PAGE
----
Keep in mind, as the court noted more than once, that severance is within the court’s “broad discretion.” Id. at **12 & 14.  Severance is basically the flip side of joinder, so the familiar questions of whether the claims “aris[e] out of the same transaction, occurrence, or series of transactions and occurrences” and whether “any question of law or fact common to all defendants will arise.” Id. at *13.  Having written a complaint that described no overlap between the claims about the two different drugs, the only thing FTC could come up with for the first requirement was that one defendant allegedly wanted to delay generic entry for two of its drugs, which suggested a “plan” to make money off of its period of exclusivity. Id. at *16.  “By the FTC’s reasoning, any claims based on different ‘reverse-payment’ agreements could be joined.” Id. We might go further and say that the FTC’s reasoning would suggest any number of cases against the same branded manufacturer related to generic entry could be joined together because exclusivity is a valuable asset.  Even if the motivation or behavior of the patent litigation was similar, that does not mean the all claims arose from “the same set of circumstances.” Id. at *17 (emphasis in original).  The FTC also claimed that severance would somehow prejudice it, but the court noted that prejudice was both irrelevant and “entirely contrived.” Id. at **18-19.  Thus, the claims related to the two different drugs were misjoined and severance was granted.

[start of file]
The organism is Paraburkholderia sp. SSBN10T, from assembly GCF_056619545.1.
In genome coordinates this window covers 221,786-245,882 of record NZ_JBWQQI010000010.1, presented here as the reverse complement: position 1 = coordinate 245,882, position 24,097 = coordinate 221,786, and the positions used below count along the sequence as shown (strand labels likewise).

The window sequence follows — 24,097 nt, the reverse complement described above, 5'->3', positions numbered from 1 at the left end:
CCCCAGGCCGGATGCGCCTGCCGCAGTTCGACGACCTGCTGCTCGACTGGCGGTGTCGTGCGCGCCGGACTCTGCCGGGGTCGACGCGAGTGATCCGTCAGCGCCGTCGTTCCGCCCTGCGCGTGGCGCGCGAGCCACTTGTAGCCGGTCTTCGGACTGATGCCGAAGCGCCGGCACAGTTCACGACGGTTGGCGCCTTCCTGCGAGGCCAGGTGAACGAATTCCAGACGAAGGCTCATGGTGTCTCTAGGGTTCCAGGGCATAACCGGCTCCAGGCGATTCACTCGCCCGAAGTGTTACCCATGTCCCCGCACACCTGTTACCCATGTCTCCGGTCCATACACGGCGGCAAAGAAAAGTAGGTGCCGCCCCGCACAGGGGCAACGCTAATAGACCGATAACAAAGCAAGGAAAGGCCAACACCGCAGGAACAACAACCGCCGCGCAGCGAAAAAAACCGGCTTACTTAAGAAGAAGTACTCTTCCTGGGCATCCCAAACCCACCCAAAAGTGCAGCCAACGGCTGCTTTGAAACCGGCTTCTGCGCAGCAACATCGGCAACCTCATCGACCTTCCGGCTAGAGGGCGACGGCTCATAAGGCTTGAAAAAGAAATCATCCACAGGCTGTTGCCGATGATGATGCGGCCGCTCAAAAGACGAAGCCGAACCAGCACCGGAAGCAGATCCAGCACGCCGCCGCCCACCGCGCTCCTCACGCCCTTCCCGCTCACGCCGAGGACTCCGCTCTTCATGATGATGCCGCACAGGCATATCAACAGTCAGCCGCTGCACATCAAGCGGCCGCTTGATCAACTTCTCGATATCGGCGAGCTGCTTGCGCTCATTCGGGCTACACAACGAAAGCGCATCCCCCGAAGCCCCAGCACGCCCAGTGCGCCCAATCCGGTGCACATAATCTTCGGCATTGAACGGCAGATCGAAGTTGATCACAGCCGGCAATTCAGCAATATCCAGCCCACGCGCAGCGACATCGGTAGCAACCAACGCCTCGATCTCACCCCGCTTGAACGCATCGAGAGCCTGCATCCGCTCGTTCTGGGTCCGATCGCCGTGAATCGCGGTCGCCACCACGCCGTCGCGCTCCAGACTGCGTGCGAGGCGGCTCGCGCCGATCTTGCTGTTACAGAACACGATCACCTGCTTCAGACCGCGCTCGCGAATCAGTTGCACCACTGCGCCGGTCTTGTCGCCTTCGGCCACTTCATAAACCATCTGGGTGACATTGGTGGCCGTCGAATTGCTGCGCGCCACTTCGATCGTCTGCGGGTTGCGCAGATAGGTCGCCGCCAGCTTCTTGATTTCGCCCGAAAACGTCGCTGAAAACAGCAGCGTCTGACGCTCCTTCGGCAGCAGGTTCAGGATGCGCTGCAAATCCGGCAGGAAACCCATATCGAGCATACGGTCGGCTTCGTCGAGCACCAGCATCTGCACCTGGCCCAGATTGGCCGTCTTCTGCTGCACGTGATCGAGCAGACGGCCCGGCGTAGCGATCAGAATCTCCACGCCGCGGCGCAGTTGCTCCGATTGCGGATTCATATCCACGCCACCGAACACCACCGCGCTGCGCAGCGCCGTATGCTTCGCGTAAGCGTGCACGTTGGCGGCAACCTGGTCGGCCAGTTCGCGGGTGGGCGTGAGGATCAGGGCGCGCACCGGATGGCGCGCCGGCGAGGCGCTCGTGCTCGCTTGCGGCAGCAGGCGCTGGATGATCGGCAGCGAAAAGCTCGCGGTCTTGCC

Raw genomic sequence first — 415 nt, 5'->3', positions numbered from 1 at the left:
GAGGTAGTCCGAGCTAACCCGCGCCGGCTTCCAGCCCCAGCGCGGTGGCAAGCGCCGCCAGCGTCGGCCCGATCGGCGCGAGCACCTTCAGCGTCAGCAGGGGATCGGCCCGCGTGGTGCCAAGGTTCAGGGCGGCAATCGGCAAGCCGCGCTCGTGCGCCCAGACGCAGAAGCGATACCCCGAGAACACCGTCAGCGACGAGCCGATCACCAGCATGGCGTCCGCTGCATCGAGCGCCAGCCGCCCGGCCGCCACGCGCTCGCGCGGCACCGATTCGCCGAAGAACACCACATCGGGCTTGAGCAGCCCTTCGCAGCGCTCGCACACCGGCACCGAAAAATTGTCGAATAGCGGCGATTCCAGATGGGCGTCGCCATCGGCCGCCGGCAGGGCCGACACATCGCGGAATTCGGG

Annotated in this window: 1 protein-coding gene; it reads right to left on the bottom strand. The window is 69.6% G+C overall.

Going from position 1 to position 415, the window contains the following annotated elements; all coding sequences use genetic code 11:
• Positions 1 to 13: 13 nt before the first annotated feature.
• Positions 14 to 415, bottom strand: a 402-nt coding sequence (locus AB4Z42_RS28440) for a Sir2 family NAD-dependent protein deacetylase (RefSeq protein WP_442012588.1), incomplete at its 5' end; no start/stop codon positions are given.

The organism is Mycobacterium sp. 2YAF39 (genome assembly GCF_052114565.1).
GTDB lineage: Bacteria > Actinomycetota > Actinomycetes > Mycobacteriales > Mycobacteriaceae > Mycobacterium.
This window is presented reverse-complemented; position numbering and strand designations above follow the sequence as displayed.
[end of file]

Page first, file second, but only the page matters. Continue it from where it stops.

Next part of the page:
FTC’s request that the severed cases be transferred to the MDLs to be decided was presumed on increased convenience to it in avoiding having to dismiss and refile new cases.  This “cavalier suggestion” was easy to reject, principally because it sought to “circumvent Rule 41’s anti-forum shopping provisions.” Id. at *20.  Without an actual motion, the court had nothing else to deny, but it make a few more things clear.  A formal motion to transfer would need to show changed circumstances from when FTC chose to in the E.D. Pa.  Realizing that you would lose probably is not a changed circumstance.  Moreover, a voluntary dismissal would not necessarily be the end of the court’s involvement.  As it said at the start of the opinion,

Having chosen to litigate in this District, it comes with ill grace for the FTC to pick up its marbles and play in venues more to its liking. I will not transfer the claims.  Should the FTC voluntarily withdraw them, I will entertain Defendants’ requests for fees and costs.

Id. at *3. That is not an idle threat, as a perusal of this court’s past rulings would indicate.